New Tapes Say Bush May Have
Published February 20, 2005
“Marijuana? Cocaine? I’m not going to talk about what I did
as a child.”
WASHINGTON (Reuters) - President Bush indicated in interviews secretly
taped by a friend before he became president that he had used marijuana
but would not admit it for fear of setting a bad example for children.
Portions of the tapes, recorded from 1998 to 2000 by author Doug Wead
without Bush's knowledge, were aired on ABC News on Sunday and published
by The New York Times. Their authenticity was verified by the media outlets
but has not been independently checked by Reuters.
"I wouldn't answer the marijuana question. You know why? Because
I don't want some little kid doing what I tried," Bush purportedly
says on the tape.
He added: "But you got to understand, I want to be president. I want
to lead. I want to set -- Do you want your little kid say, 'Hey, Daddy,
President Bush tried marijuana, I think I will?"'
In the tape, Bush mocks former Vice President Al Gore -- who fought him
for the presidency in 2000 -- for admitting he smoked marijuana.
White House officials did not dispute the tapes' veracity and indicated
the president was disappointed by their release.
"These were casual conversations that then Gov. Bush was having with
someone he thought was a friend, and that's what they are," White
House spokesman Scott McClellan told reporters traveling with Bush to Europe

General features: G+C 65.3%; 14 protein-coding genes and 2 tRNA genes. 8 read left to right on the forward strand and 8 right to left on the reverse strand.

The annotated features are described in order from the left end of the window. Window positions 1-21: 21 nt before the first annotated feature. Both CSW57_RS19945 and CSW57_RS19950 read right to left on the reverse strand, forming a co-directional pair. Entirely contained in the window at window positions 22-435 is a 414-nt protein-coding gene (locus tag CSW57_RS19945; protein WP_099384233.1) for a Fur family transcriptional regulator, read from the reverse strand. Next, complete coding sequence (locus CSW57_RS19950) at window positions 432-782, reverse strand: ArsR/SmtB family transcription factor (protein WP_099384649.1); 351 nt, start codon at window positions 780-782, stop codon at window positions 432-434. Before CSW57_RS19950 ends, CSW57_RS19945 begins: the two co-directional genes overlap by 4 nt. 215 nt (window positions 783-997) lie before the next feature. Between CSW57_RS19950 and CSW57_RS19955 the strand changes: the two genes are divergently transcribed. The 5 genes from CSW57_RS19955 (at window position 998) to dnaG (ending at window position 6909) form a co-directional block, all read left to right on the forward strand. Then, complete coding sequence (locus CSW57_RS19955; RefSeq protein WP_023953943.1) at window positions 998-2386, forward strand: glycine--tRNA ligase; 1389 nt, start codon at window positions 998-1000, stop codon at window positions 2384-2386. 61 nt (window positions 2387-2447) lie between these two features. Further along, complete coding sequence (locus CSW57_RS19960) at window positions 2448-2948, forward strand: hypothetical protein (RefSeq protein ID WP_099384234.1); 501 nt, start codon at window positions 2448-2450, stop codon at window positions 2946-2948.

aboard Air Force One.
McClellan said Bush, who was governor of Texas when the tapes were made,
was not aware he was being recorded and the White House found out only
when contacted by the New York Times for comment.
"Look, I think that, one, the comments in the tapes speak for themselves.
And two, I think that what I just said pretty much speaks for itself," McClellan
said when pressed about the details.
"Those were issues that were addressed ad nauseam four years ago
and they were conversations that took place more than four years ago," he
said, adding that Bush had not been in contact with Wead for several years.
Wead, a former aide to Bush's father President George H.W. Bush, released
portions of the tapes to coincide with the publication of his new book
and told ABC he made the tapes because he believed the president was an
"If I'd had a chance to tape record Gandhi or had conversations with
Churchill, I probably would have recorded them too," he said.
He also insisted his goal was not to hurt the president's credibility
and said if this were the case he would have released the tapes during
the 2004 election campaign.
Asked about the tapes in an interview with CNN, the president's father
said he was not aware of them and declined comment.
Sitting next to Bush was ex-President Bill Clinton, who admitted to smoking
marijuana when he campaigned for the White House but said he never inhaled
the illegal drug.
The two former presidents are touring areas affected by the Dec. 26 Indian
By Sue Pleming